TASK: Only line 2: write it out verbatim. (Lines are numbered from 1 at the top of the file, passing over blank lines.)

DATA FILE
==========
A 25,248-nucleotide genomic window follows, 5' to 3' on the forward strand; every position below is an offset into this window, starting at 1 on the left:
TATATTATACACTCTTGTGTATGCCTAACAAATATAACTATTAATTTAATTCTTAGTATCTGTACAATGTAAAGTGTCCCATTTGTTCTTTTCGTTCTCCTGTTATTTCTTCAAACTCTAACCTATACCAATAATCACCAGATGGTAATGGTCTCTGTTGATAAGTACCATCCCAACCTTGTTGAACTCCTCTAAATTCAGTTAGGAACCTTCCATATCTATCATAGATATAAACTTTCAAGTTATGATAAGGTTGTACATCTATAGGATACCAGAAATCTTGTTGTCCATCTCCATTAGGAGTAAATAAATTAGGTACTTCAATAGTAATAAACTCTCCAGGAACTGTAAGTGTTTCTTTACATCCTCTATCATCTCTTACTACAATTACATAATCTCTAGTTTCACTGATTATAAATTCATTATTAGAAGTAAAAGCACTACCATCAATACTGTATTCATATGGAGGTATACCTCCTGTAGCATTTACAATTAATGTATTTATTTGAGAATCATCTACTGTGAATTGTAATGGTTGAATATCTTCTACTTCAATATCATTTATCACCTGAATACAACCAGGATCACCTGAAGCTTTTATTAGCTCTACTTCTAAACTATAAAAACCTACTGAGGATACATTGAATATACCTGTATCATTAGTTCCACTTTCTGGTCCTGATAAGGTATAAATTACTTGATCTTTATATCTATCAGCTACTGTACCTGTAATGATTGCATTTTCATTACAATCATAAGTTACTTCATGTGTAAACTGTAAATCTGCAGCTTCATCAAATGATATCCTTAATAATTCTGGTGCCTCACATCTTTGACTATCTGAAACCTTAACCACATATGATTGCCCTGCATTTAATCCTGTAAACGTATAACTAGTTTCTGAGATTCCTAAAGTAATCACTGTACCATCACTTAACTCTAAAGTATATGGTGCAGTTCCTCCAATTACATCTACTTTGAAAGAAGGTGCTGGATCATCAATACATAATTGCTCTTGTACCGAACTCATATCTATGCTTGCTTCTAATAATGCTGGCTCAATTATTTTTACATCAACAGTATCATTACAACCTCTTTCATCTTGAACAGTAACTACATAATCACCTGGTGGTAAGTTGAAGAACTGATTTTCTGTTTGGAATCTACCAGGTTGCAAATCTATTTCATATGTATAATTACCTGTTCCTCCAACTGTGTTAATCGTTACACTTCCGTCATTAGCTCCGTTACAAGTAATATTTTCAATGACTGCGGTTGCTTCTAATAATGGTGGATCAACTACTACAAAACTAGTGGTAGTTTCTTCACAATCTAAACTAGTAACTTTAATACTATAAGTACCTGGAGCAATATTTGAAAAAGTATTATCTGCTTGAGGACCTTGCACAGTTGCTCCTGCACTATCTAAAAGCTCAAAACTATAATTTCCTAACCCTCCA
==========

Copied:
TATATTATACACTCTTGTGTATGCCTAACAAATATAACTATTAATTTAATTCTTAGTATCTGTACAATGTAAAGTGTCCCATTTGTTCTTTTCGTTCTCCTGTTATTTCTTCAAACTCTAACCTATACCAATAATCACCAGATGGTAATGGTCTCTGTTGATAAGTACCATCCCAACCTTGTTGAACTCCTCTAAATTCAGTTAGGAACCTTCCATATCTATCATAGATATAAACTTTCAAGTTATGATAAGGTTGTACATCTATAGGATACCAGAAATCTTGTTGTCCATCTCCATTAGGAGTAAATAAATTAGGTACTTCAATAGTAATAAACTCTCCAGGAACTGTAAGTGTTTCTTTACATCCTCTATCATCTCTTACTACAATTACATAATCTCTAGTTTCACTGATTATAAATTCATTATTAGAAGTAAAAGCACTACCATCAATACTGTATTCATATGGAGGTATACCTCCTGTAGCATTTACAATTAATGTATTTATTTGAGAATCATCTACTGTGAATTGTAATGGTTGAATATCTTCTACTTCAATATCATTTATCACCTGAATACAACCAGGATCACCTGAAGCTTTTATTAGCTCTACTTCTAAACTATAAAAACCTACTGAGGATACATTGAATATACCTGTATCATTAGTTCCACTTTCTGGTCCTGATAAGGTATAAATTACTTGATCTTTATATCTATCAGCTACTGTACCTGTAATGATTGCATTTTCATTACAATCATAAGTTACTTCATGTGTAAACTGTAAATCTGCAGCTTCATCAAATGATATCCTTAATAATTCTGGTGCCTCACATCTTTGACTATCTGAAACCTTAACCACATATGATTGCCCTGCATTTAATCCTGTAAACGTATAACTAGTTTCTGAGATTCCTAAAGTAATCACTGTACCATCACTTAACTCTAAAGTATATGGTGCAGTTCCTCCAATTACATCTACTTTGAAAGAAGGTGCTGGATCATCAATACATAATTGCTCTTGTACCGAACTCATATCTATGCTTGCTTCTAATAATGCTGGCTCAATTATTTTTACATCAACAGTATCATTACAACCTCTTTCATCTTGAACAGTAACTACATAATCACCTGGTGGTAAGTTGAAGAACTGATTTTCTGTTTGGAATCTACCAGGTTGCAAATCTATTTCATATGTATAATTACCTGTTCCTCCAACTGTGTTAATCGTTACACTTCCGTCATTAGCTCCGTTACAAGTAATATTTTCAATGACTGCGGTTGCTTCTAATAATGGTGGATCAACTACTACAAAACTAGTGGTAGTTTCTTCACAATCTAAACTAGTAACTTTAATACTATAAGTACCTGGAGCAATATTTGAAAAAGTATTATCTGCTTGAGGACCTTGCACAGTTGCTCCTGCACTATCTAAAAGCTCAAAACTATAATTTCCTAACCCTCCA